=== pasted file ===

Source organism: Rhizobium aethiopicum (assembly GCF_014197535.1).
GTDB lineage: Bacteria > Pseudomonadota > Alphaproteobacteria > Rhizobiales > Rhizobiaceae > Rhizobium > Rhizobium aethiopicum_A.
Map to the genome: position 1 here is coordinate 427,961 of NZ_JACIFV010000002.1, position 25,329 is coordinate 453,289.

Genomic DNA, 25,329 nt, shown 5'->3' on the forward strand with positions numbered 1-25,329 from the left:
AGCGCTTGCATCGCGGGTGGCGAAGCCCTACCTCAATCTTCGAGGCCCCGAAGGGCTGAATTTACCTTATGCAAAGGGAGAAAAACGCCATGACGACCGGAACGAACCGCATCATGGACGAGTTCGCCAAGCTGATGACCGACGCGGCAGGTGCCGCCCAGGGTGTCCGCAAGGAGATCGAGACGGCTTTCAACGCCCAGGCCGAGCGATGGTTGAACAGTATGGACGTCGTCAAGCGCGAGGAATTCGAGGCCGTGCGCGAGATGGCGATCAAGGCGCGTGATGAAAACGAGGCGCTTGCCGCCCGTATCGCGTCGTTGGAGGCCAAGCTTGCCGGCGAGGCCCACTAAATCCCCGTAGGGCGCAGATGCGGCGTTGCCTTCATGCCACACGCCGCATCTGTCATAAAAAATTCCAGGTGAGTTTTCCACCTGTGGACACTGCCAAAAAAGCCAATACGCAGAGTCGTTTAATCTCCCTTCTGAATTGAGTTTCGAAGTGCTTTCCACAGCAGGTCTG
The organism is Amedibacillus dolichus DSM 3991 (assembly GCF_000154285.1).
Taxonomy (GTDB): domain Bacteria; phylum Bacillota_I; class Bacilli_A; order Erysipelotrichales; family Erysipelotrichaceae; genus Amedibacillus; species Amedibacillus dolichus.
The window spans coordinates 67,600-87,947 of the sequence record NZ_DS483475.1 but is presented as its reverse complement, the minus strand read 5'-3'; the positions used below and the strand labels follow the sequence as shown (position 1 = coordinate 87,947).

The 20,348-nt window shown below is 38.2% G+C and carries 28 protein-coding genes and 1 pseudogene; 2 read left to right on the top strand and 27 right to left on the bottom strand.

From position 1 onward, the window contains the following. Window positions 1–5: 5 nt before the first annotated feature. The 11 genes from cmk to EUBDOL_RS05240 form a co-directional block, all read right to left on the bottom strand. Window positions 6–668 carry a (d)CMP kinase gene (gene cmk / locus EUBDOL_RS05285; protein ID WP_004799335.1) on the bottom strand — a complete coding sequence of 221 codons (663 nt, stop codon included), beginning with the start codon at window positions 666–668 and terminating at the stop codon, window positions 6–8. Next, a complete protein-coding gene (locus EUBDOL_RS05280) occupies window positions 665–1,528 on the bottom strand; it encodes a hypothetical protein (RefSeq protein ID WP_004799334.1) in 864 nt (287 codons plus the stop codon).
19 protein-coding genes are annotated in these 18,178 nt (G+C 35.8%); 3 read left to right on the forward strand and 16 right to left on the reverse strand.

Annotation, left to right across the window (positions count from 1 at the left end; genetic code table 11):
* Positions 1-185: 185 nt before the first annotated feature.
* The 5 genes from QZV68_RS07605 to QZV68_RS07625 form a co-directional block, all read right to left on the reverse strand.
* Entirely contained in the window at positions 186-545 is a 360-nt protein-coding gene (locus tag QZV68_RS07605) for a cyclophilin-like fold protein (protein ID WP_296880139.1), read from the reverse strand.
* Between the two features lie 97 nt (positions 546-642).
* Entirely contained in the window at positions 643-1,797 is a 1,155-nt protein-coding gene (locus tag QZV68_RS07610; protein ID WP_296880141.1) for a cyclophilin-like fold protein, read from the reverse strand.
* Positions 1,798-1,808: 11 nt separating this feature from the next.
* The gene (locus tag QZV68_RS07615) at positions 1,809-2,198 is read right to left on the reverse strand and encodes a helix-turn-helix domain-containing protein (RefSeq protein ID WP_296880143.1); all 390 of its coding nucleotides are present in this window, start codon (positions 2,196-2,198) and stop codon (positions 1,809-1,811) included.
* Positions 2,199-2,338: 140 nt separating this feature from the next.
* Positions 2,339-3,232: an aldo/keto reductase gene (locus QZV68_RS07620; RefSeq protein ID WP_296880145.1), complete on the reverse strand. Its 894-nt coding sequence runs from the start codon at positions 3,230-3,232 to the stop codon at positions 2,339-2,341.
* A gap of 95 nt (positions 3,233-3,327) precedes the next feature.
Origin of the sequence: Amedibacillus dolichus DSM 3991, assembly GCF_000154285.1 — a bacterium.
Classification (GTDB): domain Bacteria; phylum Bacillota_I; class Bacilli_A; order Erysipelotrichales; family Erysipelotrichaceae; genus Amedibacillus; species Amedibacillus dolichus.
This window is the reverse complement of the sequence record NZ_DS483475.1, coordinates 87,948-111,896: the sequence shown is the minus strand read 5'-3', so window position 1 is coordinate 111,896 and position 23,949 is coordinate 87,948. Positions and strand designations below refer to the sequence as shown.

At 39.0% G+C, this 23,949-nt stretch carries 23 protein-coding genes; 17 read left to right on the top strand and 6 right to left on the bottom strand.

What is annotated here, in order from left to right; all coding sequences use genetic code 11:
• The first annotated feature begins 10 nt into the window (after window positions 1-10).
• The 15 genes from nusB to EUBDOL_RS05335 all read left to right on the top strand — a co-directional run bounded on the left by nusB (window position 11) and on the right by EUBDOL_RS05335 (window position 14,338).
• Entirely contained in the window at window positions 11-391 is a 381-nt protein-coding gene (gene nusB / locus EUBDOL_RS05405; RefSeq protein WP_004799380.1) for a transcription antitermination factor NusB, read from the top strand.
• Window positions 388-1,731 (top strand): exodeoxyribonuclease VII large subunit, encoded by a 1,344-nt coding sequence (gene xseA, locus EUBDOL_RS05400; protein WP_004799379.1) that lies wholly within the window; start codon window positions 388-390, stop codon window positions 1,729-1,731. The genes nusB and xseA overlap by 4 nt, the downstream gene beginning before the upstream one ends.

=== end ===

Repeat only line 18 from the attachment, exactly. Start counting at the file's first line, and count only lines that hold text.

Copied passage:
* Positions 1,798-1,808: 11 nt separating this feature from the next.